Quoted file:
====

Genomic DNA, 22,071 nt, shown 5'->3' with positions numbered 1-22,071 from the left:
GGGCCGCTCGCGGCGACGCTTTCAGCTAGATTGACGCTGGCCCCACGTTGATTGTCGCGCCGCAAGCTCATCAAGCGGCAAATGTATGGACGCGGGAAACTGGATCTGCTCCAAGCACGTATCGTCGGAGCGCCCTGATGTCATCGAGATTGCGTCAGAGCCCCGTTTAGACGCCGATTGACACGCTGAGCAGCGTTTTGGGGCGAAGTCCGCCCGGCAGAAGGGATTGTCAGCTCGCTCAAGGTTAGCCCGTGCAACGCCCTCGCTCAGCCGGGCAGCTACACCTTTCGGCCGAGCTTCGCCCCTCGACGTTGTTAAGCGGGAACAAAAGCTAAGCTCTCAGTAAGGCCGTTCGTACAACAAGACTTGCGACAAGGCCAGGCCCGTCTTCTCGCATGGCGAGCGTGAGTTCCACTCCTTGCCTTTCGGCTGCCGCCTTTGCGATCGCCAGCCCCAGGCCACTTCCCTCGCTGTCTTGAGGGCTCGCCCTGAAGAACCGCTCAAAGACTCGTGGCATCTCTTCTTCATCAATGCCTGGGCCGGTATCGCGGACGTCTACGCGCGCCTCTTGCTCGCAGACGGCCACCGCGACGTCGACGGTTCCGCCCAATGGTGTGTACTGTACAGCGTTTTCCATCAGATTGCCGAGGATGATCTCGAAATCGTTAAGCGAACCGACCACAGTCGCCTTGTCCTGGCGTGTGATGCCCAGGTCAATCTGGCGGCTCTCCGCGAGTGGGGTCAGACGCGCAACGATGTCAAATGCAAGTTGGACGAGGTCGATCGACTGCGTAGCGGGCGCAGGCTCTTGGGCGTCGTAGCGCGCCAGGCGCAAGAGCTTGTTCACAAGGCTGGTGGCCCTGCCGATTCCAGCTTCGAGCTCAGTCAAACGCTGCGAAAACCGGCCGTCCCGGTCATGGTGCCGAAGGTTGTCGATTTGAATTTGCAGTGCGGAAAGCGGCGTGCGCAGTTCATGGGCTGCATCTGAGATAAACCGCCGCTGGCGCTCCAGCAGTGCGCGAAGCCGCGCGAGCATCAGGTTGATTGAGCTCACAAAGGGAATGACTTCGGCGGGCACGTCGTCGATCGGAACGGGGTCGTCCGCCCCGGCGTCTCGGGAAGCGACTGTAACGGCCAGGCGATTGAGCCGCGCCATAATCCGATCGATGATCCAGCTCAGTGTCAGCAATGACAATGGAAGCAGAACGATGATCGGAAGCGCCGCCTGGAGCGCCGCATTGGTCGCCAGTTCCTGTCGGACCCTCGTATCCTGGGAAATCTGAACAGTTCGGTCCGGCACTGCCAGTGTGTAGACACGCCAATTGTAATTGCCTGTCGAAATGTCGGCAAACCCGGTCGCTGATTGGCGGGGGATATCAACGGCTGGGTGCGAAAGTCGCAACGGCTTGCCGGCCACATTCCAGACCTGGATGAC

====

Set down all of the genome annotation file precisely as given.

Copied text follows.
Genomic DNA, 22,071 nt, shown 5'->3' with positions numbered 1-22,071 from the left:
GGGCCGCTCGCGGCGACGCTTTCAGCTAGATTGACGCTGGCCCCACGTTGATTGTCGCGCCGCAAGCTCATCAAGCGGCAAATGTATGGACGCGGGAAACTGGATCTGCTCCAAGCACGTATCGTCGGAGCGCCCTGATGTCATCGAGATTGCGTCAGAGCCCCGTTTAGACGCCGATTGACACGCTGAGCAGCGTTTTGGGGCGAAGTCCGCCCGGCAGAAGGGATTGTCAGCTCGCTCAAGGTTAGCCCGTGCAACGCCCTCGCTCAGCCGGGCAGCTACACCTTTCGGCCGAGCTTCGCCCCTCGACGTTGTTAAGCGGGAACAAAAGCTAAGCTCTCAGTAAGGCCGTTCGTACAACAAGACTTGCGACAAGGCCAGGCCCGTCTTCTCGCATGGCGAGCGTGAGTTCCACTCCTTGCCTTTCGGCTGCCGCCTTTGCGATCGCCAGCCCCAGGCCACTTCCCTCGCTGTCTTGAGGGCTCGCCCTGAAGAACCGCTCAAAGACTCGTGGCATCTCTTCTTCATCAATGCCTGGGCCGGTATCGCGGACGTCTACGCGCGCCTCTTGCTCGCAGACGGCCACCGCGACGTCGACGGTTCCGCCCAATGGTGTGTACTGTACAGCGTTTTCCATCAGATTGCCGAGGATGATCTCGAAATCGTTAAGCGAACCGACCACAGTCGCCTTGTCCTGGCGTGTGATGCCCAGGTCAATCTGGCGGCTCTCCGCGAGTGGGGTCAGACGCGCAACGATGTCAAATGCAAGTTGGACGAGGTCGATCGACTGCGTAGCGGGCGCAGGCTCTTGGGCGTCGTAGCGCGCCAGGCGCAAGAGCTTGTTCACAAGGCTGGTGGCCCTGCCGATTCCAGCTTCGAGCTCAGTCAAACGCTGCGAAAACCGGCCGTCCCGGTCATGGTGCCGAAGGTTGTCGATTTGAATTTGCAGTGCGGAAAGCGGCGTGCGCAGTTCATGGGCTGCATCTGAGATAAACCGCCGCTGGCGCTCCAGCAGTGCGCGAAGCCGCGCGAGCATCAGGTTGATTGAGCTCACAAAGGGAATGACTTCGGCGGGCACGTCGTCGATCGGAACGGGGTCGTCCGCCCCGGCGTCTCGGGAAGCGACTGTAACGGCCAGGCGATTGAGCCGCGCCATAATCCGATCGATGATCCAGCTCAGTGTCAGCAATGACAATGGAAGCAGAACGATGATCGGAAGCGCCGCCTGGAGCGCCGCATTGGTCGCCAGTTCCTGTCGGACCCTCGTATCCTGGGAAATCTGAACAGTTCGGTCCGGCACTGCCAGTGTGTAGACACGCCAATTGTAATTGCCTGTCGAAATGTCGGCAAACCCGGTCGCTGATTGGCGGGGGATATCAACGGCTGGGTGCGAAAGTCGCAACGGCTTGCCGGCCACATTCCAGACCTGGATGAC